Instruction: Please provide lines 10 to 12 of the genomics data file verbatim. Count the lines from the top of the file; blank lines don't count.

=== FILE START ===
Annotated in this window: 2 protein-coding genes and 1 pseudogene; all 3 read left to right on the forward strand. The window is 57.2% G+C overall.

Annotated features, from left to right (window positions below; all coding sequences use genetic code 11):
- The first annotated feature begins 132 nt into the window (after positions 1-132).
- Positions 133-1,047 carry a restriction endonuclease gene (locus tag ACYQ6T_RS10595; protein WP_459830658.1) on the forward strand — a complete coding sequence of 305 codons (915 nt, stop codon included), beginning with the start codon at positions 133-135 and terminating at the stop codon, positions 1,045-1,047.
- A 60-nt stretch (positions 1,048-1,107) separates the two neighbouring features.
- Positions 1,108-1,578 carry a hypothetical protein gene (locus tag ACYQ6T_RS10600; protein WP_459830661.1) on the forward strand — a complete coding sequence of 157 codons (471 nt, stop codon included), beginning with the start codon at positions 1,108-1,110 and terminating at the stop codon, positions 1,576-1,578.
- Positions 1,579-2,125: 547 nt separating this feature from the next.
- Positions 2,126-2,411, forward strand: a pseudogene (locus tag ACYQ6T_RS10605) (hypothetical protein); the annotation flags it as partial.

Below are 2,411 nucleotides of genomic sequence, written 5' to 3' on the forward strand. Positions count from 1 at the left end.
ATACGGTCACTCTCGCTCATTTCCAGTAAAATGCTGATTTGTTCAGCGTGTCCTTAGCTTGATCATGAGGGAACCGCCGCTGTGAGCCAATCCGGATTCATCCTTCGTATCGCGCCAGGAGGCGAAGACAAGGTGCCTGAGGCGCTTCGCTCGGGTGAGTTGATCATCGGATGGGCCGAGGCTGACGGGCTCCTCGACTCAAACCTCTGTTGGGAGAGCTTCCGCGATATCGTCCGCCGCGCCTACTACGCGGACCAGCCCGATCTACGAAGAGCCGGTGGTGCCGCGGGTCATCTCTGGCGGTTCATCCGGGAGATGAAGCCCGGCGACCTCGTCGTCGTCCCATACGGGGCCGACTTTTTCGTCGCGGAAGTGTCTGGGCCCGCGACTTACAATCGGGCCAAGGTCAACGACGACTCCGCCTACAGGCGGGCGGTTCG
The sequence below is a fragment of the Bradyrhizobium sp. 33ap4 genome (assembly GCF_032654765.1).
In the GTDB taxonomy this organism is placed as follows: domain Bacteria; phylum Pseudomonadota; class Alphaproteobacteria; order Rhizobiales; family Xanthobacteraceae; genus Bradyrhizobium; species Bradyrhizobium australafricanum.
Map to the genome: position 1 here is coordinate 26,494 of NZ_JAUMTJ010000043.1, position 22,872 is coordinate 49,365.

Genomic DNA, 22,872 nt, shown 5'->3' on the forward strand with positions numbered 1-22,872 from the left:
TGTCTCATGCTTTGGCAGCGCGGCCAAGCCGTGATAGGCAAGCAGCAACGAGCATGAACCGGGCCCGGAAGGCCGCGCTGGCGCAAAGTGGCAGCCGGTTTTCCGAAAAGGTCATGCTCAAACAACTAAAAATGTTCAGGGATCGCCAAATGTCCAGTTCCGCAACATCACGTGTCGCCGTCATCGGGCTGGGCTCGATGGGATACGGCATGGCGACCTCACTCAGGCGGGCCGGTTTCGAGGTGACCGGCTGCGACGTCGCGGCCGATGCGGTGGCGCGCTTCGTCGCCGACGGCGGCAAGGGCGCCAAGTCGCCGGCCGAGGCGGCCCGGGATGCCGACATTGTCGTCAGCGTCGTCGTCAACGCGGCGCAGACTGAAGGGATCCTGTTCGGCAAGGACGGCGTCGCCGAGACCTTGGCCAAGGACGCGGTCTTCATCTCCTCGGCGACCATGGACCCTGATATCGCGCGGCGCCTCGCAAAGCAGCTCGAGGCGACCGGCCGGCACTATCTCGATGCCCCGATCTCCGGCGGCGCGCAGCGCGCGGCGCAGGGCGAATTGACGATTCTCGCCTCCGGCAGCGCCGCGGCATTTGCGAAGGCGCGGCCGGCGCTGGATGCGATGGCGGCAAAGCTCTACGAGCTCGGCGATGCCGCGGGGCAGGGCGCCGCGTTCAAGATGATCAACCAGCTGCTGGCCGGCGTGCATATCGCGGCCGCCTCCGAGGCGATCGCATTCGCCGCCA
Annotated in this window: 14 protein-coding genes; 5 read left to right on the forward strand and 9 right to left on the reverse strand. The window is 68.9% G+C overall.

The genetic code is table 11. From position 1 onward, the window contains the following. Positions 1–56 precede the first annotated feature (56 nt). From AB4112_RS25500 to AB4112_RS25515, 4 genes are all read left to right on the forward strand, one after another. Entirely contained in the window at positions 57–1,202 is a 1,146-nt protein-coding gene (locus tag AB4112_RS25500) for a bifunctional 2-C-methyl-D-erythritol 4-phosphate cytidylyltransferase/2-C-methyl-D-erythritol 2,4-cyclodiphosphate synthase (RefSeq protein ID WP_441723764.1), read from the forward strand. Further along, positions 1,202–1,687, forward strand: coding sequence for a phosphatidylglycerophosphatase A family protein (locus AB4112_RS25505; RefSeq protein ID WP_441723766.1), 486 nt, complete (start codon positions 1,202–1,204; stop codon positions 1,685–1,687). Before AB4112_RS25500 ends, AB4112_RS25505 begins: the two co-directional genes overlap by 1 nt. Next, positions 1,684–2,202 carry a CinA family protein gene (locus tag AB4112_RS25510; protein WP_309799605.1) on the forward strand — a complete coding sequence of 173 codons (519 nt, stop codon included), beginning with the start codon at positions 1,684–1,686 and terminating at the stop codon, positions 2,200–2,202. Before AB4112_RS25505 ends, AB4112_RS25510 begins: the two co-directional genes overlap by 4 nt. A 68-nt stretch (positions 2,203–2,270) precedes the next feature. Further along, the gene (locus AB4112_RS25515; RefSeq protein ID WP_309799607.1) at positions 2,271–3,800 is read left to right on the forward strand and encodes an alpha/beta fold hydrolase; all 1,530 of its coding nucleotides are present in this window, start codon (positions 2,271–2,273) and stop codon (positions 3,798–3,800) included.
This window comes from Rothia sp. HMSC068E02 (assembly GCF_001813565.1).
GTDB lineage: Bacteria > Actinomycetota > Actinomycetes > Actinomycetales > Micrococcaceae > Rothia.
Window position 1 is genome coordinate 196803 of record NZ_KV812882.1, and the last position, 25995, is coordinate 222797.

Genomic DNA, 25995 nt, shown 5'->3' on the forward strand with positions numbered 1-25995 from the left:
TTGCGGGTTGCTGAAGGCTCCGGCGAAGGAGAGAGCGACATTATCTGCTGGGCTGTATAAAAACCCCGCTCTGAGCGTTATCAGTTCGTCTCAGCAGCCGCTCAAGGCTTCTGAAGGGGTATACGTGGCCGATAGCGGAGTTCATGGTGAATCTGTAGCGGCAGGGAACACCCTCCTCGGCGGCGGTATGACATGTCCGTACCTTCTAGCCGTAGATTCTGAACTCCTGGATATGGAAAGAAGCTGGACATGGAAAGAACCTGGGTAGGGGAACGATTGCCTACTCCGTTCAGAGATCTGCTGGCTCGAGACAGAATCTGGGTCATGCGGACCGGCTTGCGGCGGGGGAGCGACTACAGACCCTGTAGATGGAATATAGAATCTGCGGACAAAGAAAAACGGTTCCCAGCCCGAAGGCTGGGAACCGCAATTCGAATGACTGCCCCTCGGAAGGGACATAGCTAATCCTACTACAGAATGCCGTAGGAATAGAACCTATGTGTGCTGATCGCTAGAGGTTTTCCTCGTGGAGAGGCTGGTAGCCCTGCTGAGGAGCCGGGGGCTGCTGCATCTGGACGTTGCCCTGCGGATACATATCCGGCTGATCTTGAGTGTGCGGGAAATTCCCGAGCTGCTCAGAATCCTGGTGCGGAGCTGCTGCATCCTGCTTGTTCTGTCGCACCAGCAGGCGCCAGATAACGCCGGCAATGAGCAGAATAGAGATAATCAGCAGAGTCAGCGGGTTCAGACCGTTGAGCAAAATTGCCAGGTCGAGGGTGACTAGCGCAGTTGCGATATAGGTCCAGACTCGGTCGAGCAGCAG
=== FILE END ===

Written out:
ATACGGTCACTCTCGCTCATTTCCAGTAAAATGCTGATTTGTTCAGCGTGTCCTTAGCTTGATCATGAGGGAACCGCCGCTGTGAGCCAATCCGGATTCATCCTTCGTATCGCGCCAGGAGGCGAAGACAAGGTGCCTGAGGCGCTTCGCTCGGGTGAGTTGATCATCGGATGGGCCGAGGCTGACGGGCTCCTCGACTCAAACCTCTGTTGGGAGAGCTTCCGCGATATCGTCCGCCGCGCCTACTACGCGGACCAGCCCGATCTACGAAGAGCCGGTGGTGCCGCGGGTCATCTCTGGCGGTTCATCCGGGAGATGAAGCCCGGCGACCTCGTCGTCGTCCCATACGGGGCCGACTTTTTCGTCGCGGAAGTGTCTGGGCCCGCGACTTACAATCGGGCCAAGGTCAACGACGACTCCGCCTACAGGCGGGCGGTTCG
The sequence below is a fragment of the Bradyrhizobium sp. 33ap4 genome (assembly GCF_032654765.1).
In the GTDB taxonomy this organism is placed as follows: domain Bacteria; phylum Pseudomonadota; class Alphaproteobacteria; order Rhizobiales; family Xanthobacteraceae; genus Bradyrhizobium; species Bradyrhizobium australafricanum.